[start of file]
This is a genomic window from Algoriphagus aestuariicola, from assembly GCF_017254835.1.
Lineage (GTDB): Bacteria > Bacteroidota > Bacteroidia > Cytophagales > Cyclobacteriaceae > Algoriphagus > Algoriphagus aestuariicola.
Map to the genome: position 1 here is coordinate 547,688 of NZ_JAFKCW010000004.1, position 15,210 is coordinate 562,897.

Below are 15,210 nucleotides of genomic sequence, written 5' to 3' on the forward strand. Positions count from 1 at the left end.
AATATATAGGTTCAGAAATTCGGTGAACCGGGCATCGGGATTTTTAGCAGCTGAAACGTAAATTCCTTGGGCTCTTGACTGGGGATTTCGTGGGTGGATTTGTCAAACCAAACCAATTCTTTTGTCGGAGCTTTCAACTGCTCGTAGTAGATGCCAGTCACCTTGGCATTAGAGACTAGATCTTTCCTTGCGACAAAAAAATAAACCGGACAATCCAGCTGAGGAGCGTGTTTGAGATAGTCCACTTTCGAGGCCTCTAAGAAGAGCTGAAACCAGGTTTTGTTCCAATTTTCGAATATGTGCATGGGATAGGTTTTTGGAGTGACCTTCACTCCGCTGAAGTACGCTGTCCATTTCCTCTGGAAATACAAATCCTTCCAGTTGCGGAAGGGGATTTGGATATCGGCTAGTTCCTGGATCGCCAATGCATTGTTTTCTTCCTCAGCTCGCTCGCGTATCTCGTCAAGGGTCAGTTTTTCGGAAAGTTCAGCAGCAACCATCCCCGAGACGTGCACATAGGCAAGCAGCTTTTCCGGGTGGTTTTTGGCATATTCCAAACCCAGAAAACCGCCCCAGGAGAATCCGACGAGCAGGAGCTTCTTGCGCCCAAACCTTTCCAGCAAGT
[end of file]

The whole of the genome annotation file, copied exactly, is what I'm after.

This is a genomic window from Algoriphagus aestuariicola, from assembly GCF_017254835.1.
Lineage (GTDB): Bacteria > Bacteroidota > Bacteroidia > Cytophagales > Cyclobacteriaceae > Algoriphagus > Algoriphagus aestuariicola.
Map to the genome: position 1 here is coordinate 547,688 of NZ_JAFKCW010000004.1, position 15,210 is coordinate 562,897.

Below are 15,210 nucleotides of genomic sequence, written 5' to 3' on the forward strand. Positions count from 1 at the left end.
AATATATAGGTTCAGAAATTCGGTGAACCGGGCATCGGGATTTTTAGCAGCTGAAACGTAAATTCCTTGGGCTCTTGACTGGGGATTTCGTGGGTGGATTTGTCAAACCAAACCAATTCTTTTGTCGGAGCTTTCAACTGCTCGTAGTAGATGCCAGTCACCTTGGCATTAGAGACTAGATCTTTCCTTGCGACAAAAAAATAAACCGGACAATCCAGCTGAGGAGCGTGTTTGAGATAGTCCACTTTCGAGGCCTCTAAGAAGAGCTGAAACCAGGTTTTGTTCCAATTTTCGAATATGTGCATGGGATAGGTTTTTGGAGTGACCTTCACTCCGCTGAAGTACGCTGTCCATTTCCTCTGGAAATACAAATCCTTCCAGTTGCGGAAGGGGATTTGGATATCGGCTAGTTCCTGGATCGCCAATGCATTGTTTTCTTCCTCAGCTCGCTCGCGTATCTCGTCAAGGGTCAGTTTTTCGGAAAGTTCAGCAGCAACCATCCCCGAGACGTGCACATAGGCAAGCAGCTTTTCCGGGTGGTTTTTGGCATATTCCAAACCCAGAAAACCGCCCCAGGAGAATCCGACGAGCAGGAGCTTCTTGCGCCCAAACCTTTCCAGCAAGT